A Day In Treatment


Rehab programs for Drug And Alcohol Addiction

Many people find the idea of entering rehab for a drug or alcohol addiction scary. It’s normal to be intimidated by the unknown. Yet, there is truly nothing to fear! This is an exciting time. You have taken the first step in adopting a sober lifestyle – choosing to enter rehab to address substance use disease (SUD).

What Should I Expect?

First and foremost, you are not on lock-down. No one who goes to rehab with the intention of using drugs or alcohol again. Therefore, patients are free to leave at any time. Why? Patients admitted to a residential rehab program have committed to working towards recovery. Everyone in rehab has their own story, their own struggles and their own reasons why they turned to drugs and alcohol as a coping mechanism. All patients in a residential rehab program are working towards the same goal – living a fulfilling life free from the restrictions of substance abuse.

What Does Drug And Alcohol Rehab Entail?

There are numerous programs offered when entering a drug and alcohol treatment facility. While each treatment facility programs vary, there are some specific rehab programs that most accredited treatment centers offer.

This is the first, and the most intensive, level of care. Medical detox is the process of removing all drugs, alcohol and toxins from the body. This is the time when patients experience the strongest withdrawal symptoms. For this reason, patients are under 24-hour medical supervision for their safety. The medical team will closely monitor patients during this level of rehab care. Comfort medications are provided to help alleviate any temporary discomfort a patient may experience.

Residential level of care is the next step in the rehab process. Treatment facilities range from basic living settings to luxury living settings. A typical patient will choose a residential treatment facility based on what they can afford, what their insurance covers and the specific amenities offered at the facility.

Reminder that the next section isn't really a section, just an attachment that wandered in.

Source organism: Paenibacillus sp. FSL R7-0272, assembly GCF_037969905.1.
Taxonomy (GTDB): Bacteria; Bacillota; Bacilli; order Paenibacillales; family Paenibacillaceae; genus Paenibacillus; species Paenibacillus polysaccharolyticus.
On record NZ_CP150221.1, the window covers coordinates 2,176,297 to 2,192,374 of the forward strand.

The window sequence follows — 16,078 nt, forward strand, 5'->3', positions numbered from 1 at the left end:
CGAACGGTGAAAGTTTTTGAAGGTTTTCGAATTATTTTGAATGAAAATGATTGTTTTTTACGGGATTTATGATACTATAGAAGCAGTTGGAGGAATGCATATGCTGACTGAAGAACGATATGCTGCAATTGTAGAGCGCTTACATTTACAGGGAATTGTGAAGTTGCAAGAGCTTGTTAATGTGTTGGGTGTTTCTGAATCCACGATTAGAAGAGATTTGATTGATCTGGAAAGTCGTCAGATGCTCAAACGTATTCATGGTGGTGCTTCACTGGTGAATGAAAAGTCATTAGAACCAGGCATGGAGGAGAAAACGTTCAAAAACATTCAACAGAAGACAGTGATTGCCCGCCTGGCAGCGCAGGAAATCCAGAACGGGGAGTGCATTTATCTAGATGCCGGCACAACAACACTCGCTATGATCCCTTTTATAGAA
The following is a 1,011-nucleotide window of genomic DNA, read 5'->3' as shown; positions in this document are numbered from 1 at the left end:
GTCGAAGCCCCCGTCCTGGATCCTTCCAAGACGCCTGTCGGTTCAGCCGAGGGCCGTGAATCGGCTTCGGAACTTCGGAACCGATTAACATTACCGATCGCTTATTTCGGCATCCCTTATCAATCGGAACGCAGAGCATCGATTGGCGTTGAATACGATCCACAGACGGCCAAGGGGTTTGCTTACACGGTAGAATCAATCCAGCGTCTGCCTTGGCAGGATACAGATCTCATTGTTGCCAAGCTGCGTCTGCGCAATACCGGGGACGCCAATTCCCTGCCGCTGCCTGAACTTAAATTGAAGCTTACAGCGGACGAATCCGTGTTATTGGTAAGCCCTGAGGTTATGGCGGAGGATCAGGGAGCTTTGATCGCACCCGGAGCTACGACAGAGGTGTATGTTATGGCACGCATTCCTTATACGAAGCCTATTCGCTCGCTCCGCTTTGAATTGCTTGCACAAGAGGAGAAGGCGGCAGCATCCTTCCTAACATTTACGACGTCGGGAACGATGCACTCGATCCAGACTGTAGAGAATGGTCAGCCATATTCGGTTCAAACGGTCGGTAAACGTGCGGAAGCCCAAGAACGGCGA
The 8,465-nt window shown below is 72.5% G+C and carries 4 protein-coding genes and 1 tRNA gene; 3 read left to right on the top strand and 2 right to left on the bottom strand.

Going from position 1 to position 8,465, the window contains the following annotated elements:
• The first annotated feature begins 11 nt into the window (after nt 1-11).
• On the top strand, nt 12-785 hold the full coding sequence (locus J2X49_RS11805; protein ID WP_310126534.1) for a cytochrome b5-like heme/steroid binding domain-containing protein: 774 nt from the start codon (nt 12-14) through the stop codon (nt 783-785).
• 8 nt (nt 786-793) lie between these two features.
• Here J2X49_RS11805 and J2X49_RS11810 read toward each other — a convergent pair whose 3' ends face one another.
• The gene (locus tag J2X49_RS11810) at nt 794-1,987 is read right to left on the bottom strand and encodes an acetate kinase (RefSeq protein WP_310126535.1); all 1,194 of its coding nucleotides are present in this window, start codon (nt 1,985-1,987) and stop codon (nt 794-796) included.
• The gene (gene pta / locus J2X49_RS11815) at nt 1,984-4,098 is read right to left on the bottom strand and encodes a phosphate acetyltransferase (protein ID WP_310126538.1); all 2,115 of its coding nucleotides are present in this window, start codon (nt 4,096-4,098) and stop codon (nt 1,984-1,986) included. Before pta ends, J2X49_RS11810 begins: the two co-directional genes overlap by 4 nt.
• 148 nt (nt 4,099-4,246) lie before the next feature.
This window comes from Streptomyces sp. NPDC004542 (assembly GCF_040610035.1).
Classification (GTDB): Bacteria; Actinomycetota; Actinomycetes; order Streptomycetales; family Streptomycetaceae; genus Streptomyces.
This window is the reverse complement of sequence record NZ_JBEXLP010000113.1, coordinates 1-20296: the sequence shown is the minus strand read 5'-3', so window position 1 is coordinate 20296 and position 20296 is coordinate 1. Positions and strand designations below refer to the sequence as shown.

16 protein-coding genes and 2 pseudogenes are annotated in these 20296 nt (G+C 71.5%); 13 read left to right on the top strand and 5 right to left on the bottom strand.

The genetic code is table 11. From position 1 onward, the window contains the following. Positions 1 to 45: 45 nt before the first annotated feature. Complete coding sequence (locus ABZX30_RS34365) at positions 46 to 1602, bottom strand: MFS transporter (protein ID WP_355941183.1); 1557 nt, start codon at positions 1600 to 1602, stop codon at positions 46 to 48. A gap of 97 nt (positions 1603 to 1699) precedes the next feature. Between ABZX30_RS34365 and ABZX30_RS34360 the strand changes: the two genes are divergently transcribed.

While attending rehab, patients receive individual and group therapy sessions, in addition to counseling. These sessions aim to help individuals acclimate back into society. Patients identify people and situations that have fueled their addictions, and learn new, healthier coping tools.

Education is a core component of any addiction treatment program. Those in early stages of recovery find the skills taught to them in residential treatment programs invaluable. Patients learn how drugs and alcohol affect their bodies both physically and emotionally. Relapse prevention education is a key component to any rehab educational program.

Those familiar with the addiction treatment industry know all too well that addiction does not only affect the addict – it affects the addict’s entire family. Family meetings are strongly encouraged so members of the family understand that treating addiction cannot be accomplished alone. Research indicates that including family and close friends into any treatment program significantly improves rehab outcomes for the individual being treated (Gans, 2019).

Residential drug and alcohol treatment programs typically last between 21 to 28 days in duration. This ensures that the patient remains in a structured environment, free of drugs and alcohol. Aftercare plans may include residence at a halfway house, Intensive Outpatient Programs (IOPs), regular attendance at 12-Step meetings and routine check-ins with your sponsor.


Ready To Enter Rehab?

Are you tired of drugs and alcohol controlling your life? Are you ready to reclaim control? We’re available 24/7 at 1-888-502-1998. Your free, 100% confidential call is the best decision you can make. You’ll be connected with one of our friendly, and relatable, admissions coordinators. Your admissions coordinator will answer any questions you may have, assist in determining the best level of care for you and make arrangements for admission to our state-of-the-art rehab center!

Gans, S. (2019, October 15) Drug and Alcohol Rehab Programs for Beginners. Retrieved from here

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